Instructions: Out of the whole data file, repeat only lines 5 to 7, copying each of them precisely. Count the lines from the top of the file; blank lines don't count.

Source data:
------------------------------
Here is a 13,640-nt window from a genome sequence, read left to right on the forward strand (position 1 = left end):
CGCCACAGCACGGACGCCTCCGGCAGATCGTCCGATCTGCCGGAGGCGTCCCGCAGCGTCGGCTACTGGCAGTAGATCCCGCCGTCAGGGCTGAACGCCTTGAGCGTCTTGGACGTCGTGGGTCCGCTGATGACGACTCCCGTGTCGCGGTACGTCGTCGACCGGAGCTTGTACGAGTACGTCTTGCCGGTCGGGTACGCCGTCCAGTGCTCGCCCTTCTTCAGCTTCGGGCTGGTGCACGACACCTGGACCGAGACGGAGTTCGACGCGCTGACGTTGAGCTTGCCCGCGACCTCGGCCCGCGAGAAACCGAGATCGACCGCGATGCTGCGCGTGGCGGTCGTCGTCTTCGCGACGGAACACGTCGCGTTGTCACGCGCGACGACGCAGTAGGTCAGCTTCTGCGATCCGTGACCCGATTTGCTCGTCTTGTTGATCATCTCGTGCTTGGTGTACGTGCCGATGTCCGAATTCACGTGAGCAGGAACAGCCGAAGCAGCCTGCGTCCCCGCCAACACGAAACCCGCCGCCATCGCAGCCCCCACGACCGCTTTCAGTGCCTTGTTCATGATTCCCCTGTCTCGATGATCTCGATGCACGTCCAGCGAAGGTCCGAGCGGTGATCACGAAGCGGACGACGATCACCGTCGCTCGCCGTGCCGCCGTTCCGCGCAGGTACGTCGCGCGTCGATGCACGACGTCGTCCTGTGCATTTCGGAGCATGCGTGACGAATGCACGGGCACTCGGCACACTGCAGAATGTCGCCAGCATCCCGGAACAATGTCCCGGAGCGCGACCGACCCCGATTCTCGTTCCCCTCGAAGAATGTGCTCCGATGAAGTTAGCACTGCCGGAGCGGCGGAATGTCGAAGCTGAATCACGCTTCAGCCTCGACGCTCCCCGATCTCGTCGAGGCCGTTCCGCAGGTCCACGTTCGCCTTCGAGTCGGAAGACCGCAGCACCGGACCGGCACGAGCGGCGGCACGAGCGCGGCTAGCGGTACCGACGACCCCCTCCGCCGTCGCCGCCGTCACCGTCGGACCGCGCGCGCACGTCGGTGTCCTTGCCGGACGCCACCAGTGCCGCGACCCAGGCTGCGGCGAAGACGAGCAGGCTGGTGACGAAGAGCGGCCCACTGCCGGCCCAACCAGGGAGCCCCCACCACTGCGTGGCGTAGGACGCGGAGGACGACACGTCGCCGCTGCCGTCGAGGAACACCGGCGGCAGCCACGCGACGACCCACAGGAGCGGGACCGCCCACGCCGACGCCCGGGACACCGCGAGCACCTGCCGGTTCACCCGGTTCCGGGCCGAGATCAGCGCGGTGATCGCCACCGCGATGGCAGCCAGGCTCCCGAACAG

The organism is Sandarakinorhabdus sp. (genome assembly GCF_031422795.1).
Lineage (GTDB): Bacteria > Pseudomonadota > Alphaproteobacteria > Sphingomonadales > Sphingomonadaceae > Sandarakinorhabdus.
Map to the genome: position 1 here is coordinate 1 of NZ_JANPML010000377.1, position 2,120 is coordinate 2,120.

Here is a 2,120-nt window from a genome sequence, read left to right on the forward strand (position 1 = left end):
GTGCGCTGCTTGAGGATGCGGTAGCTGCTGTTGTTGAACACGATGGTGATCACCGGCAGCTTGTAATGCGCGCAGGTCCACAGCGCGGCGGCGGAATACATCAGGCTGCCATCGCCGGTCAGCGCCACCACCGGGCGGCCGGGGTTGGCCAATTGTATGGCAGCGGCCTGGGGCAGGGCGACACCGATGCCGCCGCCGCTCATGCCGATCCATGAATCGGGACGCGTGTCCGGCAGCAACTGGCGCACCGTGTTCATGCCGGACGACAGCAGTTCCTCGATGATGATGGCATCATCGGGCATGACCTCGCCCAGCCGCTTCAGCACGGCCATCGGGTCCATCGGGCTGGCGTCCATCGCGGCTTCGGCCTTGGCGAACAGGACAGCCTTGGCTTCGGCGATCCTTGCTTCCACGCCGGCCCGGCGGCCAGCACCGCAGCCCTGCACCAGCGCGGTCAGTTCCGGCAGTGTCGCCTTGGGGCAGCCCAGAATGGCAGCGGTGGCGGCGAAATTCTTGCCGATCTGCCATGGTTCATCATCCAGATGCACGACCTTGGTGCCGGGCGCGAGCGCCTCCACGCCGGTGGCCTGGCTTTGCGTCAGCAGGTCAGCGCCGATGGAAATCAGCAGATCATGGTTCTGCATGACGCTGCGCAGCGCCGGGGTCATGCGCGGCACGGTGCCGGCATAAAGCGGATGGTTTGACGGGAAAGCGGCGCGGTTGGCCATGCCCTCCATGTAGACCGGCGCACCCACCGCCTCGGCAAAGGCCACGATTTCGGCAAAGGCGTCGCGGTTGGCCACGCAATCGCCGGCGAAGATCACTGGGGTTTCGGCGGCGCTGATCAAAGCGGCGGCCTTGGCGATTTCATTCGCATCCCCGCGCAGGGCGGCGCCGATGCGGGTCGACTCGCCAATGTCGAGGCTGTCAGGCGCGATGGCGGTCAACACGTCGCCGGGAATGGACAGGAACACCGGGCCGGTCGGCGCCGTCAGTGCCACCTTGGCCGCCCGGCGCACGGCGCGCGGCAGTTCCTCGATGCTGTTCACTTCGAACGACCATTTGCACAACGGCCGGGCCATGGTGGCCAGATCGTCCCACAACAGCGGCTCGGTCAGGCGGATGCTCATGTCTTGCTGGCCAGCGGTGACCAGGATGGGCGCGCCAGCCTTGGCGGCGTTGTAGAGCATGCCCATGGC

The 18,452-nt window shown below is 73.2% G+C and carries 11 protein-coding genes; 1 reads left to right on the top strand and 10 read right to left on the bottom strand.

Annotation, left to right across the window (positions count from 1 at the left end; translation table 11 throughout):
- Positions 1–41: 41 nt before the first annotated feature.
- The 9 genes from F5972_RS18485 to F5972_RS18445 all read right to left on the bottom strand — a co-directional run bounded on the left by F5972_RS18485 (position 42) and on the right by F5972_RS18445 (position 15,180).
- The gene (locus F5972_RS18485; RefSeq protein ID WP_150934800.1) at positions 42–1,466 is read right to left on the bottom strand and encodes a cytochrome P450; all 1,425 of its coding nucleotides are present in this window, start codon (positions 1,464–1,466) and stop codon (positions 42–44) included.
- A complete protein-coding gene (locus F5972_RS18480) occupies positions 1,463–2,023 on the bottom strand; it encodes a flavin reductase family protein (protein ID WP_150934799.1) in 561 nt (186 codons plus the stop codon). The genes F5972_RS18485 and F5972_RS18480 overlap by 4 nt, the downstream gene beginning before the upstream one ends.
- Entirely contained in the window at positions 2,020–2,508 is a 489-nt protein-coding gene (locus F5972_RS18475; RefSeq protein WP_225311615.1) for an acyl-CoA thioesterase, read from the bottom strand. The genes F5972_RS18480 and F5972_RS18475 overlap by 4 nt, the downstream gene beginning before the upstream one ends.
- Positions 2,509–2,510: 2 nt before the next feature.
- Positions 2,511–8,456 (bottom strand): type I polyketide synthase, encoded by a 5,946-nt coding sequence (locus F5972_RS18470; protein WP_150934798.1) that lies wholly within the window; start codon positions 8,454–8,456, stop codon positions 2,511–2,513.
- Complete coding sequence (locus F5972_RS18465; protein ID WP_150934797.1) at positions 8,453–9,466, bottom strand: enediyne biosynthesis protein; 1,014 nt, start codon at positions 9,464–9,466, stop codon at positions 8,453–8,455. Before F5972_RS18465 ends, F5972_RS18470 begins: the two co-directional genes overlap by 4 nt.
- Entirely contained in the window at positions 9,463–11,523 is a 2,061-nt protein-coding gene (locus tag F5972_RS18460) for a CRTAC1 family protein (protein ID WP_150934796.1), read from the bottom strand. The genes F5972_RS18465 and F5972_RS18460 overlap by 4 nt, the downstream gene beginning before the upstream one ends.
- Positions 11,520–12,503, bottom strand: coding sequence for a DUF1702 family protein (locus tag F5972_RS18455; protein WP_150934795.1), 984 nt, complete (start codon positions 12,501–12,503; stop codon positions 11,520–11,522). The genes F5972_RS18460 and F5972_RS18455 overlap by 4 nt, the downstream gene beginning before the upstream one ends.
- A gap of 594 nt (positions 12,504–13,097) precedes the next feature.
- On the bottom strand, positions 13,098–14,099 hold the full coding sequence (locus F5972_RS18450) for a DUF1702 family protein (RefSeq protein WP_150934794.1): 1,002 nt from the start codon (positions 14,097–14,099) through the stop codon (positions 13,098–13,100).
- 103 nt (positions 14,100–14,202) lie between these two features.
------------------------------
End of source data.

Map to the genome: position 1 here is coordinate 1 of NZ_JANPML010000377.1, position 2,120 is coordinate 2,120.

Here is a 2,120-nt window from a genome sequence, read left to right on the forward strand (position 1 = left end):
GTGCGCTGCTTGAGGATGCGGTAGCTGCTGTTGTTGAACACGATGGTGATCACCGGCAGCTTGTAATGCGCGCAGGTCCACAGCGCGGCGGCGGAATACATCAGGCTGCCATCGCCGGTCAGCGCCACCACCGGGCGGCCGGGGTTGGCCAATTGTATGGCAGCGGCCTGGGGCAGGGCGACACCGATGCCGCCGCCGCTCATGCCGATCCATGAATCGGGACGCGTGTCCGGCAGCAACTGGCGCACCGTGTTCATGCCGGACGACAGCAGTTCCTCGATGATGATGGCATCATCGGGCATGACCTCGCCCAGCCGCTTCAGCACGGCCATCGGGTCCATCGGGCTGGCGTCCATCGCGGCTTCGGCCTTGGCGAACAGGACAGCCTTGGCTTCGGCGATCCTTGCTTCCACGCCGGCCCGGCGGCCAGCACCGCAGCCCTGCACCAGCGCGGTCAGTTCCGGCAGTGTCGCCTTGGGGCAGCCCAGAATGGCAGCGGTGGCGGCGAAATTCTTGCCGATCTGCCATGGTTCATCATCCAGATGCACGACCTTGGTGCCGGGCGCGAGCGCCTCCACGCCGGTGGCCTGGCTTTGCGTCAGCAGGTCAGCGCCGATGGAAATCAGCAGATCATGGTTCTGCATGACGCTGCGCAGCGCCGGGGTCATGCGCGGCACGGTGCCGGCATAAAGCGGATGGTTTGACGGGAAAGCGGCGCGGTTGGCCATGCCCTCCATGTAGACCGGCGCACCCACCGCCTCGGCAAAGGCCACGATTTCGGCAAAGGCGTCGCGGTTGGCCACGCAATCGCCGGCGAAGATCACTGGGGTTTCGGCGGCGCTGATCAAAGCGGCGGCCTTGGCGATTTCATTCGCATCCCCGCGCAGGGCGGCGCCGATGCGGGTCGACTCGCCAATGTCGAGGCTGTCAGGCGCGATGGCGGTCAACACGTCGCCGGGAATGGACAGGAACACCGGGCCGGTCGGCGCCGTCAGTGCCACCTTGGCCGCCCGGCGCACGGCGCGCGGCAGTTCCTCGATGCTGTTCACTTCGAACGACCATTTGCACAACGGCCGGGCCATGGTGGCCAGATCGTCCCACAACAGCGGCTCGGTCAGGCGGATGCTCATGTCTTGCTGGCCAGCGGTGACCAGGATGGGCGCGCCAGCCTTGGCGGCGTTGTAGAGCATGCCCATGGC